If you’ve ever spent time gazing into the Living Coral exhibit across from the little blue penguin exhibit, you’ve likely stared into the eyes — or mouths — of the Banggai cardinalfish. These fetching black-and-white striped tropical fish hover together in the water column close to the glass making them very easy pickings for photographers.

Banggai cardinalfish in the Living Coral exhibit
An adult Banggai cardinalfish

Not only are these fish quite photogenic, they also exhibit some pretty interesting parenting behaviors. Specifically, they are mouth brooders. The males of this species have a large oral cavity to accommodate the eggs and young, which they carry around for four to five weeks — safe from foraging reef neighbors. Look closely and you may see him roll the pinkish eggs to rearrange and oxygenate them. Once the eggs have hatched, you may even see some tiny eyes peeking out when the male stretches his mouth. Once the fry outgrow dad’s mouth, they are on their own, and these snack-sized young usually become part of the food chain.

But several months ago, aquarist Brianne Dent managed to collect a brood of babies and removed them to their own floating enclosure behind the scenes. The babies get plenty to eat and — even better — are not eaten!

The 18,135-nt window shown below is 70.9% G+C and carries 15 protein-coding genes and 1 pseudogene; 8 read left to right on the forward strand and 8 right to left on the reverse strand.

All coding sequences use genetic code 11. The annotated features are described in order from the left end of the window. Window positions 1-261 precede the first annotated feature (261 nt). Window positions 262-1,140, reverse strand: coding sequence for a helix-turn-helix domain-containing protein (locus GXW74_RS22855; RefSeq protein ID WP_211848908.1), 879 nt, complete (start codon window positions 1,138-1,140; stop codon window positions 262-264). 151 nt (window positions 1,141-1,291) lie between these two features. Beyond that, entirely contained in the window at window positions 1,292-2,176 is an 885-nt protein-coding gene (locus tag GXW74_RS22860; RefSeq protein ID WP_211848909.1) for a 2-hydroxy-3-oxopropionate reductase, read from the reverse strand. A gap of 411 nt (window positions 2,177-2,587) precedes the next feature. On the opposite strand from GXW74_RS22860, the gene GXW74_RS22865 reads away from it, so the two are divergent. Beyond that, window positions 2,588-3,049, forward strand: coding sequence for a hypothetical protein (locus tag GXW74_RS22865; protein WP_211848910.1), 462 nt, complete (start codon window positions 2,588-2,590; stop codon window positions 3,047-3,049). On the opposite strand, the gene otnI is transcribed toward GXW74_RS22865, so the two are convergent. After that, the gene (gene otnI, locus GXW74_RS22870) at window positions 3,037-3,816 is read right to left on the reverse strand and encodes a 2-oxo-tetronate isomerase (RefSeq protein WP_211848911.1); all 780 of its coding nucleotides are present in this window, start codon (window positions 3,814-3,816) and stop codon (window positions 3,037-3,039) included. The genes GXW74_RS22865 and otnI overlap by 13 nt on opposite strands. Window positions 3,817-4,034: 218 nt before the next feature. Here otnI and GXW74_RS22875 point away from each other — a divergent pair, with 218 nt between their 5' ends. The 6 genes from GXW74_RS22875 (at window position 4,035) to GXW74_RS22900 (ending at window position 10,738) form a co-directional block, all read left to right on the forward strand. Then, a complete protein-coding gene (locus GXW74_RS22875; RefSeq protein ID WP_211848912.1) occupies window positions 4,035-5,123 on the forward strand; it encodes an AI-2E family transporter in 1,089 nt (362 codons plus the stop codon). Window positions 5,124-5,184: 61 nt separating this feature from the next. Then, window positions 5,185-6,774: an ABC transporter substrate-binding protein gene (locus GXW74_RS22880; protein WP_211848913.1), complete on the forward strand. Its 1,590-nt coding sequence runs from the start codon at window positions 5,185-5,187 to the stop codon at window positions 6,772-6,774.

brianne with banggaie
Time for a tank cleaning! Brianne moves the youngsters into a holding container so she can clean their tank.
aquarist points to baby fish smaller than her fingernail
About a month old, they look just like their parents — only tiny!
baby banggai cardinalfish under the blue UV lights
Baby Banggais under the blue lights

In addition to the fish being very adorable, this achievement is reason to celebrate because wild populations of this species are not in great shape. Banggai cardinalfish are endemic to a few islands in Indonesia (the Banggai islands, of course). It is a challenge to maintain the population in the wild while meeting the demand for the fish at public aquariums and in the hobby trade because they are such a popular aquarium fish. In fact, this species just got listed as threatened under the Endangered Species Act, and the ICUN red list has them listed as endangered. When we are able to grow them in captivity it takes the strain off wild populations.  

It will take up to a year before these tiny fish are on exhibit. First they must grow on their diet of mysid shrimp and other miniature delicacies. But be sure to look for their parents in the Living Coral exhibit. Pay close attention to their mouths, you might just see the next generation of Banggai cardinalfish incubating in dad’s mouth!